Norfolk man mistakenly sentenced to 5 days in jail for child abuse, lawsuit alleges – Daily News

Whittier Police Department Headquarters 13200 Penn St. (Google Street View)

A case of mistaken identity landed a man in the Los Angeles County Jail for five days after Wheater police illegally arrested him on an active child abuse warrant, according to a federal lawsuit filed this week.

The lawsuit alleges that Victor Manuel Martinez Wario of Norwalk was falsely imprisoned in 2023 at Men’s Central Jail, where he was put at risk of assault by inmates because he was forced to wear a specially colored jumpsuit that indicated his status as a sex offender and a wristband. Suspected child abusers are being held.

Vario, 42, claims his civil rights were violated and he is seeking unspecified damages in the lawsuit, which names the city of Whittier, the Whittier Police Department, Los Angeles County and its Sheriff’s Department as defendants.

In a statement, the Los Angeles County Sheriff’s Department said its deputies were not responsible for Vario’s arrest.

“However, all inmates processed at our Inmate Reception Center undergo a rigorous classification process and are appropriately housed according to their classification,” the statement said.

Whittier police declined to comment.

Wario’s vehicle was impounded on March 12, 2023 at 9:30 pm for a minor traffic violation. Subsequently, Whittier police mistakenly determined Wario had an active warrant and arrested him, said his attorney, David Gammill. However, the lawsuit says Wario told officers he had no warrants or criminal record.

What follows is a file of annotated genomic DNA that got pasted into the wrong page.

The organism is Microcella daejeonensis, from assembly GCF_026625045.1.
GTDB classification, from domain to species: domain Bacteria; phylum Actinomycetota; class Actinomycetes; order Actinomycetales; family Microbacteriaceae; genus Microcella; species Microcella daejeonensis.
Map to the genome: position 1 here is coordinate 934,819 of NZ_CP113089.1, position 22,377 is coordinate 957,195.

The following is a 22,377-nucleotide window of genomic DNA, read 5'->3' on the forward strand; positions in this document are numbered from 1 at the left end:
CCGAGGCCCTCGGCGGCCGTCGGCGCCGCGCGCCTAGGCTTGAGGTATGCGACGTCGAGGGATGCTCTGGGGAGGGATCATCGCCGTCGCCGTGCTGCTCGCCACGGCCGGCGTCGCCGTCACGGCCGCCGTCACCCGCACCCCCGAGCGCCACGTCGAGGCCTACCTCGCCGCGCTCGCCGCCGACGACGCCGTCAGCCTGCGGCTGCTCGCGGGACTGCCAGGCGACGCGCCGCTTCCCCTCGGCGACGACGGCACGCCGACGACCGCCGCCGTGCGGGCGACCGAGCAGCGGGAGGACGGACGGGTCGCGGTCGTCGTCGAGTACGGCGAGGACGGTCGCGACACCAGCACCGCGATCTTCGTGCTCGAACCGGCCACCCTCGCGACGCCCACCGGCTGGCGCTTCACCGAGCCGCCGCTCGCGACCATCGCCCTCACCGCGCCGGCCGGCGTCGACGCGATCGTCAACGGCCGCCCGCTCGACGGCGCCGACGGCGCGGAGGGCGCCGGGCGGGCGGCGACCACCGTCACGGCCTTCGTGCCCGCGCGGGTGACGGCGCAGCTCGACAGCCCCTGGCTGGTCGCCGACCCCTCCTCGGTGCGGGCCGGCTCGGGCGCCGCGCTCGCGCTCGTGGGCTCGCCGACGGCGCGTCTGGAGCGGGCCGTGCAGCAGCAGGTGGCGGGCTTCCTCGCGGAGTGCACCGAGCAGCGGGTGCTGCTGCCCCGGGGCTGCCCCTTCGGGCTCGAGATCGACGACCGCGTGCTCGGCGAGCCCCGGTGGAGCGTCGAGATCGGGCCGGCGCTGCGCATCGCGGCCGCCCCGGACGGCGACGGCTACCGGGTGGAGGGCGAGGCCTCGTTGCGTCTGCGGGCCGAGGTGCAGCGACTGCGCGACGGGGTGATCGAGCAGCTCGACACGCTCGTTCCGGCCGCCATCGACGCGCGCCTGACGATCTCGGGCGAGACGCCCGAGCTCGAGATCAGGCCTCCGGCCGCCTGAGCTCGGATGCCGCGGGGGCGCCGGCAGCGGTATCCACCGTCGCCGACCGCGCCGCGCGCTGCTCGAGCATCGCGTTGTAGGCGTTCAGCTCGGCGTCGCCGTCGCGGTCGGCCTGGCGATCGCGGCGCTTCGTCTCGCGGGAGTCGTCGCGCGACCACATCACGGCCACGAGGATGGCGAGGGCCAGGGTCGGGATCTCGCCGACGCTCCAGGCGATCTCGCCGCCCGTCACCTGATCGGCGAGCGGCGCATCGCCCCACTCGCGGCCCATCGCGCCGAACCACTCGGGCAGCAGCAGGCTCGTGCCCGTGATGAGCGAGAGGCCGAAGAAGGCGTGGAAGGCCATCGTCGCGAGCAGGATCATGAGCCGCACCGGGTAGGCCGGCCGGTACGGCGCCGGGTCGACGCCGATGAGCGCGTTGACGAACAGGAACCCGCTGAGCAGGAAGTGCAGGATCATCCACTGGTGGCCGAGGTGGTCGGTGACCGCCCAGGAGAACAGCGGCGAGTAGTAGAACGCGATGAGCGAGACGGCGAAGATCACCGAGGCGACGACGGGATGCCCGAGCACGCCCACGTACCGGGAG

Later, during the booking process, officers informed Wario that the warrant was related to an old case in which he was convicted of child abuse.

“Aton. Vario repeatedly told them they had the wrong person and that his only criminal history was a felony conviction for driving under the influence more than seven years ago,” the lawsuit states.

It was later discovered that the child abuse case stemmed from a Sept. 21, 2012, conviction in Los Angeles County of a person who failed to check with the county probation department and register as a sex offender, the lawsuit said.

More than two days after his arrest, Wario was transferred to Men’s Central Jail, where he was moved to special housing for accused child abusers, according to the lawsuit.

During Vario’s questioning hours later, his lawyer informed the court that the wrong accused had been arrested.

Los Angeles Superior Court Judge Mary Lou Villar set Vario’s bail at $30,000 but refused to release him and ordered a fingerprint expert to take his fingerprints and verify his identity.

After the trial, a Los Angeles County Deputy District Attorney obtained a booking photo of the actual defendant in the child abuse case and determined that it was not Wario.

“The two men have the same name, they’re both men, and they’re both Hispanic, and that’s where the similarities end,” Gammil said. “They are nothing alike. It’s terrifying.”

Villar ordered Wario released on March 17, 2023, five days after his arrest.

Gammil said Wario missed time at work and was unable to care for his disabled fiancee because of his prison term.

“It was an absolute failure of our system,” he added. “A moment to confirm Mr Wario’s identity and claim he was innocent would have prevented five days of psychological suffering.”

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